SmithGroup, a full-service architectural and engineering firm established in 1853, took the lead on the project. Paul Urbanek, the brand's vice president and corporate design director, says the firm took on the architecture, engineering, site work and interior. Urbanek previously served as the lead designer on world-class research labs, academic buildings, museums and more, including the Facility for Rare Isotope Beams at Michigan State University. 

While the team used some hand drawings to map out the design, they also relied on programs like SketchUp and Revit. To complete the rendering and visual imaging, they relied on several different tools.  

Leidal & Hart, which operates in Michigan, Ohio and Indiana, served as the mason contractors on the project. Their past accomplishments include the Compton Family Ice Arena at the University of Notre Dame, Oakland University's Elliott Carillon Tower, The University of Michigan Football Stadium and more.  

Walbridge, a full-service construction company based in Detroit — one with experience on projects with budgets exceeding $1 billion — took over construction management. 

Project Challenges and Exciting Breakthroughs  

While the conclusion of the project resulted in a striking, cohesive structure, the team faced a few challenges along the way. The building's designated spot was right in between several other buildings, an area prone to foot traffic. During the project, Walbridge controlled traffic around the site.  

The group also had to make the design mesh with the university as a whole and stand out on its own. At the same time, it had to adhere to a strict budget. To save on costs, Wallbridge suggested swapping prefabricated fireproofed steel columns for standard structural steel, materials that were just as effective but roughly $250,000 less. 

While innovative and practical, the mechanical equipment installed in the new Oakland University Engineering Center creates buzzing sounds. To prevent these noises from disrupting students and faculty, the construction company installed floating floors to isolate vibrations. 

In the future, the university may wish to expand the building, something that the 450 auger cast pile installed in the building's foundation will allow for. Plus, the use of digital documents and building information modeling (BIM) will regulate all new systems. 

A Unique Structure-Based Aesthetic  

Urbanek claims the building had to somewhat match the design of the old engineering structure, including the campus standard of reddish-orange bricks. The exterior of the project is brick masonry, prefab concrete, curtain wall and metal panel. The interior for the laboratories, however, is primarily a concrete block.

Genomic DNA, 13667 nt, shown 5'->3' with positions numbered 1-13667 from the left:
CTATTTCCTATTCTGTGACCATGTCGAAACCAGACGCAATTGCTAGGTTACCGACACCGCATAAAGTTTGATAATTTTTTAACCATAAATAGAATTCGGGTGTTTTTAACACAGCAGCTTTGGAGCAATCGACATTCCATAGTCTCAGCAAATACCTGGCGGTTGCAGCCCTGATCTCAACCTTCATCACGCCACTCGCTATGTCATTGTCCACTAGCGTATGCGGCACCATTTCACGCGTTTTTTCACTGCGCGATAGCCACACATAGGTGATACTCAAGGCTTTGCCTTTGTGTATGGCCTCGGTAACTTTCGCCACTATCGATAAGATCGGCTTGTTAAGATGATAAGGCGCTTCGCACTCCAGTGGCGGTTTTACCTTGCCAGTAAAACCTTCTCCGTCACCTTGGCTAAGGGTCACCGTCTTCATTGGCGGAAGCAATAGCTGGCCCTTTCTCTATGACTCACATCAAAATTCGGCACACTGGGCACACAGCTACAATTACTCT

The group designed the laboratories as a robust chassis in a very rough or raw state. They feature unpainted concrete block walls, concrete floors and exposed ceiling structures. Engineers can then come in and fit the labs with whatever materials and equipment they need, with their work becoming the aesthetic.  

Urbanek says the raw look probably wouldn't work for other types of schools, as it's very much defined as an engineering school. Students can go in and do what they need to do inside the space, as there's no architecture standing in the way. This concept also bodes well for durability, as engineers need stable surfaces to work on. 

The base of the building, which is very strong, is all masonry. The metal panels and cantilever give it a persistent presence on campus. This pretty, tall structure ties in nicely with the rest of the university, leading to a sense of cohesion.  

Phase one of the project, building the Oakland University Engineering Center, took 20 months and was completed in time for the fall semester of 2014. Phase two involves renovating 14,000 square feet inside other buildings on campus, updating classrooms and adding new restrooms. 

Design Investments at Oakland University 

In the past six years, Oakland University has constructed, renovated and expanded buildings to enhance student services and cater to the needs of incoming learners. Along with the Engineering Center, Oakland Center, Hillcrest Hall, Oak View Hall and Human Health Building all saw improvements. As a result of their dedication, OU enrollment has climbed by 59% since 1998. With the right projects, the school aims to provide the resources students need to excel and become experts in their fields.  

Many students who graduate, including those in engineering-related fields, remain in southeast Michigan, bolstering the community and working in pillar industries. As a result, this investment in the OUEC is an investment in the future of the state itself.